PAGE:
LONDON, June 20 — The Bank of England was set to hold its interest rate steady today despite slowing UK inflation, with higher price risks and Britain’s looming election preventing a cut, according to analysts.

Ahead of the 1100 GMT announcement, the Swiss National Bank unveiled a second straight interest-rate cut, after becoming in March the first Western central bank to slash borrowing costs that had been raised to battle inflation. Norway froze rates Thursday.

The BoE was widely forecast to keep its cost of borrowing at 5.25 percent, a 16-year high, following a regular monetary policy meeting.

While UK inflation slowed in May to a near three-year low of 2.0 percent, matching the central bank’s target, analysts say the BoE is unlikely to cut rates ahead of the election to avoid appearing to take sides.

“Despite inflation falling back to target, the BoE isn’t expected to cut rates” Thursday, noted ARJ Capital analyst Manoj Ladwa.

“Given the upcoming UK general election on July 4th, traders are instead expecting the bank to cut rates in August.”

‘Political bias’

Julian Jessop, economics fellow at the Institute of Economic Affairs think tank, said the BoE would likely sit tight as UK services inflation remains well above two percent, while energy bills are set to rise towards the end of the year.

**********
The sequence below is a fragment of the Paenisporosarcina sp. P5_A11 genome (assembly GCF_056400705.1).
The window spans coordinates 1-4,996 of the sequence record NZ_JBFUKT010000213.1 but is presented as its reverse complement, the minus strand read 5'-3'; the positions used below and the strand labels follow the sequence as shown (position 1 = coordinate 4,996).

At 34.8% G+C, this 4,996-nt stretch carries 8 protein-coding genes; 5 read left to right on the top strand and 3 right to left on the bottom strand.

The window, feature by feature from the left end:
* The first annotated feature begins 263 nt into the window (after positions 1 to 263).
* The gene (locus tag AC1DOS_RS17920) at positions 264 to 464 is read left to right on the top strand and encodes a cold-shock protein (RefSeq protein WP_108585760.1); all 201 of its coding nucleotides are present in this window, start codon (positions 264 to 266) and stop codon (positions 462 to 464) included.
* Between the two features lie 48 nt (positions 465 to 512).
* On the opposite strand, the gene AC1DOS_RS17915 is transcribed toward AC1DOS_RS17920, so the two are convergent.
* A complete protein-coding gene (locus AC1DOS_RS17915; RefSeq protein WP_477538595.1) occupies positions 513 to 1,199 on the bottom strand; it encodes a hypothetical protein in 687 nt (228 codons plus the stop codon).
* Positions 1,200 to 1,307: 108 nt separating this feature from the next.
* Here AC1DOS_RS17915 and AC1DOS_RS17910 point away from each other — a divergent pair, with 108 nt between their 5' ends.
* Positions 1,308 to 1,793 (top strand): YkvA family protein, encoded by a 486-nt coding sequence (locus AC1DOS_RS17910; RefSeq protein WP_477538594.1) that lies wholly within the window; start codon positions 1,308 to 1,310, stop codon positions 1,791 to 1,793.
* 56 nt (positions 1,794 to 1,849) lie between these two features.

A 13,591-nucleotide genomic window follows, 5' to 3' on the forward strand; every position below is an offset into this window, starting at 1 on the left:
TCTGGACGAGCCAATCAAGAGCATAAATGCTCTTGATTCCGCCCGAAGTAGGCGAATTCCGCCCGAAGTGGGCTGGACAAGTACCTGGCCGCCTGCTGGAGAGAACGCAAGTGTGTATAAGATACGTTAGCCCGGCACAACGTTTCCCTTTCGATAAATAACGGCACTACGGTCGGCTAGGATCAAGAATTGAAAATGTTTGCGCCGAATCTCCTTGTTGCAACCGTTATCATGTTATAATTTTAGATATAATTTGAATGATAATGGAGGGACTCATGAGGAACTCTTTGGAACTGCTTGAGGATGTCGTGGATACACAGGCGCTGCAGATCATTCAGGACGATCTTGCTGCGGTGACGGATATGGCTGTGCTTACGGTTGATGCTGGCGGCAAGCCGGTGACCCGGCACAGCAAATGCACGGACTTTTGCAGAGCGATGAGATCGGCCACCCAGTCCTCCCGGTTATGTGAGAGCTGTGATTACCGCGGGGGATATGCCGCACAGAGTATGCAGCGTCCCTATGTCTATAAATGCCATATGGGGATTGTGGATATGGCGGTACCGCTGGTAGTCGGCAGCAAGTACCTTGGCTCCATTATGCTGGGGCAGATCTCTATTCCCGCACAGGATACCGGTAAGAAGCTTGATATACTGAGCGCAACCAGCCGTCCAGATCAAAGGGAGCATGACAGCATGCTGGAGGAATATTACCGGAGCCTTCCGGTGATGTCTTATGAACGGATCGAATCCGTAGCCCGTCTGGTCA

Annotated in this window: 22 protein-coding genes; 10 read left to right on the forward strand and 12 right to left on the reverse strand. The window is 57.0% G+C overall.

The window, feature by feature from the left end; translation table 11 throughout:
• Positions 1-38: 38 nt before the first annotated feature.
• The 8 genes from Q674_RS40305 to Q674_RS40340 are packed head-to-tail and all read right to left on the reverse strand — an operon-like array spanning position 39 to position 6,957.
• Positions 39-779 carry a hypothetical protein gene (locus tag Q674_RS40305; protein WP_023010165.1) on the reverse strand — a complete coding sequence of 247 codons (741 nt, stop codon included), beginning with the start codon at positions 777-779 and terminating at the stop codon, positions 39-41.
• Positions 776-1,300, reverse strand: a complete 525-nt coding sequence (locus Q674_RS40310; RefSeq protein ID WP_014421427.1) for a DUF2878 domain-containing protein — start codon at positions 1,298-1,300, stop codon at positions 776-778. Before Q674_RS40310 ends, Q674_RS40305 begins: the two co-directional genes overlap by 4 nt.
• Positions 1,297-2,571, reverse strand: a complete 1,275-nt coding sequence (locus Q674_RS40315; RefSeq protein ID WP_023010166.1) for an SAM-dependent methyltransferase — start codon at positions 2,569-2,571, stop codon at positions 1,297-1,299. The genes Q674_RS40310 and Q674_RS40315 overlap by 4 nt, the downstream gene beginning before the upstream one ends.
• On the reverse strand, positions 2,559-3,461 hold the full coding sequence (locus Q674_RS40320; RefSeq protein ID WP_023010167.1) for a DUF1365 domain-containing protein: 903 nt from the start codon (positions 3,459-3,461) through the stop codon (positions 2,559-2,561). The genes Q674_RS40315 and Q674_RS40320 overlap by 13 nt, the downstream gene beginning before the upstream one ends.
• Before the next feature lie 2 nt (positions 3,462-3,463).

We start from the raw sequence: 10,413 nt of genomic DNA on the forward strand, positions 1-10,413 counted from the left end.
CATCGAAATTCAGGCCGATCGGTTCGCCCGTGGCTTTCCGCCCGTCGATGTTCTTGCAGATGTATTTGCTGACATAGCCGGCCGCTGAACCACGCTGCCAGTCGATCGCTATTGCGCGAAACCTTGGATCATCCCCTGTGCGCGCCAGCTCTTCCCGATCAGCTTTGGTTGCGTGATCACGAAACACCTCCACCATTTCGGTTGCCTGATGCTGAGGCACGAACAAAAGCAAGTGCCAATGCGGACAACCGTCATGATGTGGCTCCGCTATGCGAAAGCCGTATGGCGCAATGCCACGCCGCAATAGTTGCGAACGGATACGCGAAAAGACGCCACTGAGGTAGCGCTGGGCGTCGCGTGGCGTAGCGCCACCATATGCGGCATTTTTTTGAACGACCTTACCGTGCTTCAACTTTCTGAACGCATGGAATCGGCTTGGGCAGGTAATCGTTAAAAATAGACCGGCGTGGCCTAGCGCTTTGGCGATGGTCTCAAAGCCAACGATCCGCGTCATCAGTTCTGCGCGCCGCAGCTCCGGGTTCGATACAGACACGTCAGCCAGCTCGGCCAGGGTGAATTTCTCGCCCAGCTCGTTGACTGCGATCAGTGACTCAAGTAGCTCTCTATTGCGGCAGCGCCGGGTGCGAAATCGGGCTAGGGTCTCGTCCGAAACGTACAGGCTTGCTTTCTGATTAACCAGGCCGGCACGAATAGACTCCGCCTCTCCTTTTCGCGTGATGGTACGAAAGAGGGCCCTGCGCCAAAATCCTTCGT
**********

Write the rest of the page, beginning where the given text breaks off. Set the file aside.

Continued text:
Nevertheless, the central bank “should not hesitate to cut interest rates, even during an election campaign.

“Importantly, the Bank should avoid the perception of political bias in either direction and make their decision on the basis of the better news on the inflation data,” Jessop added.

Analysts argued that the inflation drop, while handing a boost to embattled Prime Minister Rishi Sunak, was unlikely to prevent his Conservatives from losing the election to the main opposition Labour party.

Keir Starmer’s Labour has consistently led the Conservatives by around 20 points in opinion polls for nearly two years.

Elevated interest rates have meanwhile worsened a UK cost-of-living squeeze because they increase borrowing repayments, thereby cutting disposable incomes and crimping economic activity.

The BoE began a series of rate hikes in late 2021 to combat inflation, which rose after countries emerged from Covid lockdowns and accelerated after the invasion of Ukraine by key oil and gas producer Russia.

After peaking at 11.1 per cent in October 2022, consumer price growth has cooled following a series of interest-rate hikes by the UK central bank.

Britain’s economy, however, stagnated in April after emerging from recession in the first quarter of the year, as businesses and households weathered the cost-of-living crunch.

Should the BoE maintain its rate Thursday, it would mirror policy by the US Federal Reserve, which says it is not yet ready to cut, but it would contrast with the European Central Bank and other central banks that have started to reduce borrowing costs.

The SNB on Thursday lowered its rate by 0.25 percentage points to 1.25 percent, while Norway’s central bank left borrowing costs at 4.5 per cent. — AFP